Yesterday, Kyle and I met up with our friends Jocelyn and Michelle. It was great seeing them after five years, and we had a wonderful day! What was especially lovely was meeting their adorable 6-month-old son, Hunter, and having them meet our little Felix (now 16 months).
Our main activity for the day was hanging out at the Virginia Zoo, where Michelle works. This zoo was really cool, and we saw many interesting animals, my favorite of which was the red panda.
Whenever I visit places with animals, my favorites tend to be the mammals (though I do consider myself a lover of all animals). Since I already did a blog post early this year on baby names inspired by birds, I thought now might be a great time for a post on baby names inspired by our fellow mammals!
Given how often I see the boys’ name Bear mentioned on the baby-name forums I frequent, I am really surprised this name has never been in the U.S. top 1,000. The fact that there are several famous people who bear this name also attests to its growing popularity.
I don’t know why , but I’m really digging Caribou (Care-uh-boo) as a possible gender-neutral name. I love Reba as a girls’ nickname, though Carrie or Rhi are also nice. Beau would be my favorite boys’ nickname, though Carr is also cool.
Even though fishers are often colloquially refereed to as fisher cats, they are actually members of the weasel family. I once saw a fisher at the National Zoo (I think), and they are absolutely adorable! Likewise, I find the boys’ name Fisher just darling, and others obviously agree; this name has been in the boys’ U.S. top 1,000 every year since 2004 (except for 2006, for some reason).
Probably the most common mammal-name-gone-baby-name after Fisher, the boys’ name Fox has been in the U.S. top 1,000 since 2016, peaking during its debut year (2016) at #747. This name is particularly popular with X-Files fans and nature lovers.
If Giselle can be a girls’ name, why not Gazelle (Guh-zell)? And Zella would be a cute nickname.
Geladas are monkeys native only to Ethiopia and are the “the last surviving species of ancient grazing primates.” Though unconventional, I think Gelada (Juh-la-duh) could make a very pretty girls’ name, even though it sounds suspiciously simialr to gelato.
Gibbon (Gib-in) could be a more unique take on the popular boys’ name Gibson.
The indri is one of the few obscure mammals on this list that I actually knew about before writing this blog, but only because it was included in my son’s book, The Alphabet of Peculiar Creatures. Indri (In-dree) would be a great alternative for those looking for something a little more unique but similar to the trendy girls’ name Indie.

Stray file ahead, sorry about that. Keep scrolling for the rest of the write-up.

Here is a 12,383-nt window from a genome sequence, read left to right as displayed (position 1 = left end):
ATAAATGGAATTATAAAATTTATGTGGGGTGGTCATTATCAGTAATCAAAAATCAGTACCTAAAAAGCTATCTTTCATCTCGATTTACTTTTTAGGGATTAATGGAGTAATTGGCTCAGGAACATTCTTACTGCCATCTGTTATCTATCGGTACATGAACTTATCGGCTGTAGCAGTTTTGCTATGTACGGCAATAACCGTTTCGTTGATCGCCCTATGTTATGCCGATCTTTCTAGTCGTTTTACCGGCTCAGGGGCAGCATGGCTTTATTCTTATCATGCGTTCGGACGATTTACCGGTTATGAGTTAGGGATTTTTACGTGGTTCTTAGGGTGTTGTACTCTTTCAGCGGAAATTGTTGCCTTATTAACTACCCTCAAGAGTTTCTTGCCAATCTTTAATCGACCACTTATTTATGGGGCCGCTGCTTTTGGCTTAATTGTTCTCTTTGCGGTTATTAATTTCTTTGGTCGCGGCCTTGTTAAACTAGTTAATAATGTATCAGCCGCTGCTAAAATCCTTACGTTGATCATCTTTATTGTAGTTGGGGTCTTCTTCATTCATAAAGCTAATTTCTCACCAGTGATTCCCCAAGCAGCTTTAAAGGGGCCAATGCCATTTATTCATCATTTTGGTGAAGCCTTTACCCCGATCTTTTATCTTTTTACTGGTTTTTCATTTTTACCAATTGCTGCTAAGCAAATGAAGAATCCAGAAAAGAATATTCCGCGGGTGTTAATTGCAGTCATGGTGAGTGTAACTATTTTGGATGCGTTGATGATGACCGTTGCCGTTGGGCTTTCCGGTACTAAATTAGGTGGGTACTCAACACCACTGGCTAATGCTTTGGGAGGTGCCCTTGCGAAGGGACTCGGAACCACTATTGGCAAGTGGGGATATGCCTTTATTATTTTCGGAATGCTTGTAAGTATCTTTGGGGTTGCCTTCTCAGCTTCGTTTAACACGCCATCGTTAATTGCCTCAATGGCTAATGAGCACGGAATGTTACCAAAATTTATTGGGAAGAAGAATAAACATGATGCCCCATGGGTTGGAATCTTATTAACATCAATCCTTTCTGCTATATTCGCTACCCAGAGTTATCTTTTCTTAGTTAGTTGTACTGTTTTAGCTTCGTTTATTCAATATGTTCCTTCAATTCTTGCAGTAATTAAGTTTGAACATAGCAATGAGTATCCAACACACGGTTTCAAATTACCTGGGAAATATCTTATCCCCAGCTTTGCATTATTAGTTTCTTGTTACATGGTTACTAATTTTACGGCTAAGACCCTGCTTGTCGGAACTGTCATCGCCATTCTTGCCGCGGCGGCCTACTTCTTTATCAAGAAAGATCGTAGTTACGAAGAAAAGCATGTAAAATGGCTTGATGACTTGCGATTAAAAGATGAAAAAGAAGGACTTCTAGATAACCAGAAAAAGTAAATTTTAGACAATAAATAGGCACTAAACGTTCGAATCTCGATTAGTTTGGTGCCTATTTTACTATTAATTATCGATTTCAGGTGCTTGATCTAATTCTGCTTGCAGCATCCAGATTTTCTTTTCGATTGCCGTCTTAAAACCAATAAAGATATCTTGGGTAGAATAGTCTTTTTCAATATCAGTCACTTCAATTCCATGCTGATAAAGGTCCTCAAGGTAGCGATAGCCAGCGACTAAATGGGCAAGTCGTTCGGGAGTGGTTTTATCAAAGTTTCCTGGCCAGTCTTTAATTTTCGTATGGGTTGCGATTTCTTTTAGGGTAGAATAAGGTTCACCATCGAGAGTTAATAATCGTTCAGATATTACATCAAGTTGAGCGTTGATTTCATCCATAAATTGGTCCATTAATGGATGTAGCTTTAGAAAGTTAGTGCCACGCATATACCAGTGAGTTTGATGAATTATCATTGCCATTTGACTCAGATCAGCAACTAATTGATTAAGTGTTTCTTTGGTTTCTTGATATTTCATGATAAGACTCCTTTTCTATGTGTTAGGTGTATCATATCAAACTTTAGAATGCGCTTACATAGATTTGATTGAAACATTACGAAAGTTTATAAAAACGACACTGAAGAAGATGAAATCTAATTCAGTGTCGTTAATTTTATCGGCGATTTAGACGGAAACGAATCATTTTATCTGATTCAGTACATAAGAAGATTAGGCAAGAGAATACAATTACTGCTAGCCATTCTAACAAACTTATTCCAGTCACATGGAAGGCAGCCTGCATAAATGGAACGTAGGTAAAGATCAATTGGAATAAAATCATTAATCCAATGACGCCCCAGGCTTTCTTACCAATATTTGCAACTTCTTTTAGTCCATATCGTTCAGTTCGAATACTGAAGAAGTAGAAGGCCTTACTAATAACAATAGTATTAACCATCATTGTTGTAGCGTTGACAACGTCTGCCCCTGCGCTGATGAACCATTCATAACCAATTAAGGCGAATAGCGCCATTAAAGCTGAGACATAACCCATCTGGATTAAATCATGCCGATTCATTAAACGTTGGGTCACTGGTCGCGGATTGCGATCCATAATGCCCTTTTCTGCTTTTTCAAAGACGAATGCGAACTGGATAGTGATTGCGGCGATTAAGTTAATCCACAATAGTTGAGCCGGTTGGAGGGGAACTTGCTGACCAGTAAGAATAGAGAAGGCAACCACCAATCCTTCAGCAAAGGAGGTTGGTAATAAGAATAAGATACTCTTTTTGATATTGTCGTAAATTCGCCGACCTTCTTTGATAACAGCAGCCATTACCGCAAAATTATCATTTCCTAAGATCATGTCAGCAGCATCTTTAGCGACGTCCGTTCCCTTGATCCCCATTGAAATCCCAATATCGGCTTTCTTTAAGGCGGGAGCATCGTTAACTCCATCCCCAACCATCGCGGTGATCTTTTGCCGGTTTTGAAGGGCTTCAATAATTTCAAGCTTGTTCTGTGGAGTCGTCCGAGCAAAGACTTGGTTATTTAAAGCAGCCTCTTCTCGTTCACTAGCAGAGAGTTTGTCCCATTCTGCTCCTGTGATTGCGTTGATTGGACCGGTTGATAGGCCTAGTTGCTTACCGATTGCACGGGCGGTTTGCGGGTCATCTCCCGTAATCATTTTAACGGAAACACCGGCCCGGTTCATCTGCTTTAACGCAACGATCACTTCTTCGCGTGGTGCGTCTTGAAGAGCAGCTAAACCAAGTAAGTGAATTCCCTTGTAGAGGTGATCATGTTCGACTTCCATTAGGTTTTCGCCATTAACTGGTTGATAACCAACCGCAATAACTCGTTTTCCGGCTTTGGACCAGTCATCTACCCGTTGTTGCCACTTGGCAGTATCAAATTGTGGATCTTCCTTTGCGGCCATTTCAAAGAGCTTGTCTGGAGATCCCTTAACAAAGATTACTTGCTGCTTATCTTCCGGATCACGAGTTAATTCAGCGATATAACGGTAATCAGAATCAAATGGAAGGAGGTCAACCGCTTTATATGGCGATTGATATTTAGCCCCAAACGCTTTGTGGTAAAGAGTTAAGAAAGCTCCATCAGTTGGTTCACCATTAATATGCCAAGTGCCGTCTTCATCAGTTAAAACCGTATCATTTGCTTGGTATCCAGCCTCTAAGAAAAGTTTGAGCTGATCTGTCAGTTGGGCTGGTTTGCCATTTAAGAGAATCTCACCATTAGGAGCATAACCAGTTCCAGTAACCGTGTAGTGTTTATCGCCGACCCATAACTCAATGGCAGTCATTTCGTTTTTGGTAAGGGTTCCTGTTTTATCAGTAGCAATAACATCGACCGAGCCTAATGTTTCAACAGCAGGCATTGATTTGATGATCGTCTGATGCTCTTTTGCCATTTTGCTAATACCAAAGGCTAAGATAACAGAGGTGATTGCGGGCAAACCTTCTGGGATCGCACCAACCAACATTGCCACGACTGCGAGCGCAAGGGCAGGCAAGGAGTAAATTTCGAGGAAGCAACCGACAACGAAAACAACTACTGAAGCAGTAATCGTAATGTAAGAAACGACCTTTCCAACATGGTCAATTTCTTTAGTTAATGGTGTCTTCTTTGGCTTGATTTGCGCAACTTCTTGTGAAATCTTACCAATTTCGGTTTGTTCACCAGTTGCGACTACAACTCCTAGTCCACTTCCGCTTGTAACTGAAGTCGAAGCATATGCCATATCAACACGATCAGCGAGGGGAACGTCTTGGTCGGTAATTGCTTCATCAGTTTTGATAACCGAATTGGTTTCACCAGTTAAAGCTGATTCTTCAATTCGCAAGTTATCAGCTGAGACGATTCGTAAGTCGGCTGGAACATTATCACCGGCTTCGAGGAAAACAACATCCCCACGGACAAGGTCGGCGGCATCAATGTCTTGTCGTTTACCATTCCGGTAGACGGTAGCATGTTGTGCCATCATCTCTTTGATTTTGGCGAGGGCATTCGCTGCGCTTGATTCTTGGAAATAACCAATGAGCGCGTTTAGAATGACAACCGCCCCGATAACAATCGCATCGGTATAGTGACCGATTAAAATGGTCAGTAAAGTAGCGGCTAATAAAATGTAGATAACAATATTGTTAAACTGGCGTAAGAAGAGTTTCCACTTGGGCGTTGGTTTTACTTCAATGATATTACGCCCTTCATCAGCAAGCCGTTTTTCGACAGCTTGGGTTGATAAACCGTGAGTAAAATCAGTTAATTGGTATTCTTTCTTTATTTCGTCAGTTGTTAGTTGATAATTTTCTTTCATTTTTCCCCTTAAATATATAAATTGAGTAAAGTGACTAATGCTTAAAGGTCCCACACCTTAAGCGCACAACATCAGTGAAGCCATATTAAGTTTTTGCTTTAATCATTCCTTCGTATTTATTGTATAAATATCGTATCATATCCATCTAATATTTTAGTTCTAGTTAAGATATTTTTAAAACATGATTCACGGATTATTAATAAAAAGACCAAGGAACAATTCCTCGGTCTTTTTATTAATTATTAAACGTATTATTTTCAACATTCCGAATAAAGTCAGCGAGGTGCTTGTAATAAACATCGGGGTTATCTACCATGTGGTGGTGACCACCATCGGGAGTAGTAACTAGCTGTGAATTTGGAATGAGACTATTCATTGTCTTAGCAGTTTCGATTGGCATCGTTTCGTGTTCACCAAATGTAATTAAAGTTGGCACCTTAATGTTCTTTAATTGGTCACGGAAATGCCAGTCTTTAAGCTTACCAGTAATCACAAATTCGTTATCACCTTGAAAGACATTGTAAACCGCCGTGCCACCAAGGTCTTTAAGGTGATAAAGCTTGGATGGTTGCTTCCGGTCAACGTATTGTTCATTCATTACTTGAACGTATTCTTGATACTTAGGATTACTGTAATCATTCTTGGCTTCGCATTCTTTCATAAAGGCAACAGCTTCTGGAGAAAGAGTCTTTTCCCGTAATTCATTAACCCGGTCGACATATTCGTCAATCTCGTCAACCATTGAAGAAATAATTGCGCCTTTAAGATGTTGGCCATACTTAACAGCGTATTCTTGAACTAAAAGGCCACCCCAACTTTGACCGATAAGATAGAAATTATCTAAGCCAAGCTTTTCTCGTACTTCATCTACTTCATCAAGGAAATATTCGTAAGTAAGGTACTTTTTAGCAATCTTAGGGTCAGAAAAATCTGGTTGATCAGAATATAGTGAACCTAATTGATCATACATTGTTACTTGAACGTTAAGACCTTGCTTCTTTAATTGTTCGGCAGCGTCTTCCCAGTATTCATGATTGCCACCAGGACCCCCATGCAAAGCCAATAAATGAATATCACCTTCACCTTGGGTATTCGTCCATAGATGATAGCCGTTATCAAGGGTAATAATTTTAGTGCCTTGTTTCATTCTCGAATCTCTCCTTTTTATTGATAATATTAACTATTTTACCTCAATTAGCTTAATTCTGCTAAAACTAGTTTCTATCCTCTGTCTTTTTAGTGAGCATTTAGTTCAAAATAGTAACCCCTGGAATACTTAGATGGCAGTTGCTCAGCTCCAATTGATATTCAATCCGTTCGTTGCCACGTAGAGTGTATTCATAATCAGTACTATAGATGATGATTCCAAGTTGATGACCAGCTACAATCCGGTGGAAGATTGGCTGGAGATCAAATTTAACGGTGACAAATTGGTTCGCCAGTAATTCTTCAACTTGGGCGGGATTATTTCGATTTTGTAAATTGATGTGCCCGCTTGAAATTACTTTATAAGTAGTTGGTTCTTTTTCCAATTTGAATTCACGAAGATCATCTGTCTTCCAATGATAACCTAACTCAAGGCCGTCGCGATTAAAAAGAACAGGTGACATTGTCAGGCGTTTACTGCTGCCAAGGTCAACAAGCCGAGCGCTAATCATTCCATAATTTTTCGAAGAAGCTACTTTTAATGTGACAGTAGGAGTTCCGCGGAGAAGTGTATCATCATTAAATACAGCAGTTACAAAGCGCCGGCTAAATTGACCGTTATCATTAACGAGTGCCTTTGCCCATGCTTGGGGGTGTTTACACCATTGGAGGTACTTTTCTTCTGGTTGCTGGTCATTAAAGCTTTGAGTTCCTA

Even though the loris has kind of freaky, buggy eyes, it still has a certain cute quality about it. And I really like Loris (Lore-iss) as a girls’ name.
Item #1 on my bucket list of things to do in my lifetime is to meet a moose int he wild. The noble moose is my primary spirit animal, as well as my favorite animal. As such, Moose was definitely on my list of boys’ names when I was pregnant with Felix. But Kyle wasn’t a fan; he said Moose sounded like too much of a frat boy / dude-bro name, which I suppose is kind of true. Even so, I still adore this name.
The nyala is an African antelope. I think Nyala (Nigh-aah-luh) works well as a girls’ name because it is unique but still kind of fits within the conventions of more traditional girls’ names.
I want to make every wild large cat my pet, and the ocelot is no exception. I think of Ocelot (Oss-uh-lot) as a gender-neutral name. I love Ozzy as a boys’ nickname and Celie as a girls’ nickname.
The okapi is another animal featrued in Felix’s book, The Alphabet of Peculiar Creatures. Okapi look like zebras but are actually related to giraffes! I really like Okapi (Oh-cop-ee) as a boys’ name, with Oak or Cap as nickname options.
Another animal I was not familiar with before writing this blog, an oryx is yet another type of antelope. But I already knew Oryx (Ore-ix) as a human name because of Margaret Atwood’s science fiction novel, Oryx and Crake, a book I’ve been wanting to read since forever. While I’m unsure if the character in Atwood’s work is male or female, I think Oryx would wear well on a boy or girl.
A phalanger is an Australian marsupial. And while Phalanger (Faal-in-jer) probably seems really out there, it reminds me of Salinger, which is probably why I think Phalanger could make a really cool boys’ name.
Oh my goodness–I can’t even handle the cuteness that is the sable! I had never actualy heard of this animal before researching for this blog, but I’m glad to know about it. I love Sable (Say-buhl) as a gender-neutral name possibility.
I love the Golden Lion Tamarin; its vibrant orange fur is so pretty. And Tamarin (Tam-uh-rin) is another fantastic gender-neutral name option with many cute nickname options, like Tam, Tammi, Ama, Marin, Ari, Arin, and Rin / Ryn.
Wallaby (Wall-uh-bee) might be my favorite boys’ name on this list! It is unique but really cute and still registers as something that really could be a name without raising too many eyebrows (if you care about that sort of thing).
Like Bear, I was shocked that this trending boys’ name has yet to break the U.S. top 1,000. Not only are there already many celebrities named Wolf, but this name is very appealing to nature lovers. (The wolf is my secondary spirit animal, so I’m definitely a fan of this adorable boys’ name!)
Meaning “fox” in Spanish, I’ve been kind of obsessed with th boys’ name Zorro (Zor-oh) lately, despite the violent associations with the fictional swashbuckling icon of the same name.
Photo credit: Lucky Lynda